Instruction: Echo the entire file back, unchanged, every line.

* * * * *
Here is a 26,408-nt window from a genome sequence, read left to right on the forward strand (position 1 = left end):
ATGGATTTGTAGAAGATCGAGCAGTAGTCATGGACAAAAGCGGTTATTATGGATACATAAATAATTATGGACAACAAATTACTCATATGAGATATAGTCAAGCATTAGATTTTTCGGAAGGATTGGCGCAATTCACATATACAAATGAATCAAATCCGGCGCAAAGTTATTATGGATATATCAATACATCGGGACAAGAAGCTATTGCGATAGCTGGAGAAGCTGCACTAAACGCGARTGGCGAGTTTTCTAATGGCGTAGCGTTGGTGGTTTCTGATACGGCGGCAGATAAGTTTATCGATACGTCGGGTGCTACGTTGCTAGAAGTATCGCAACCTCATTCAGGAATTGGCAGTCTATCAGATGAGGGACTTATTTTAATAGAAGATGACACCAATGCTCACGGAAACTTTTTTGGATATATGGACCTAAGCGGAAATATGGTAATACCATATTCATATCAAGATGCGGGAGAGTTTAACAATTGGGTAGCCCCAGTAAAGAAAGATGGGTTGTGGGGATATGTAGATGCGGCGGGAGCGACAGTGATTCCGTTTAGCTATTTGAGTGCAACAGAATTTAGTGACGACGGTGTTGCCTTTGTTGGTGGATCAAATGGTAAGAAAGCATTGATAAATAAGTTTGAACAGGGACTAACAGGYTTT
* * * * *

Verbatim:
Here is a 26,408-nt window from a genome sequence, read left to right on the forward strand (position 1 = left end):
ATGGATTTGTAGAAGATCGAGCAGTAGTCATGGACAAAAGCGGTTATTATGGATACATAAATAATTATGGACAACAAATTACTCATATGAGATATAGTCAAGCATTAGATTTTTCGGAAGGATTGGCGCAATTCACATATACAAATGAATCAAATCCGGCGCAAAGTTATTATGGATATATCAATACATCGGGACAAGAAGCTATTGCGATAGCTGGAGAAGCTGCACTAAACGCGARTGGCGAGTTTTCTAATGGCGTAGCGTTGGTGGTTTCTGATACGGCGGCAGATAAGTTTATCGATACGTCGGGTGCTACGTTGCTAGAAGTATCGCAACCTCATTCAGGAATTGGCAGTCTATCAGATGAGGGACTTATTTTAATAGAAGATGACACCAATGCTCACGGAAACTTTTTTGGATATATGGACCTAAGCGGAAATATGGTAATACCATATTCATATCAAGATGCGGGAGAGTTTAACAATTGGGTAGCCCCAGTAAAGAAAGATGGGTTGTGGGGATATGTAGATGCGGCGGGAGCGACAGTGATTCCGTTTAGCTATTTGAGTGCAACAGAATTTAGTGACGACGGTGTTGCCTTTGTTGGTGGATCAAATGGTAAGAAAGCATTGATAAATAAGTTTGAACAGGGACTAACAGGYTTT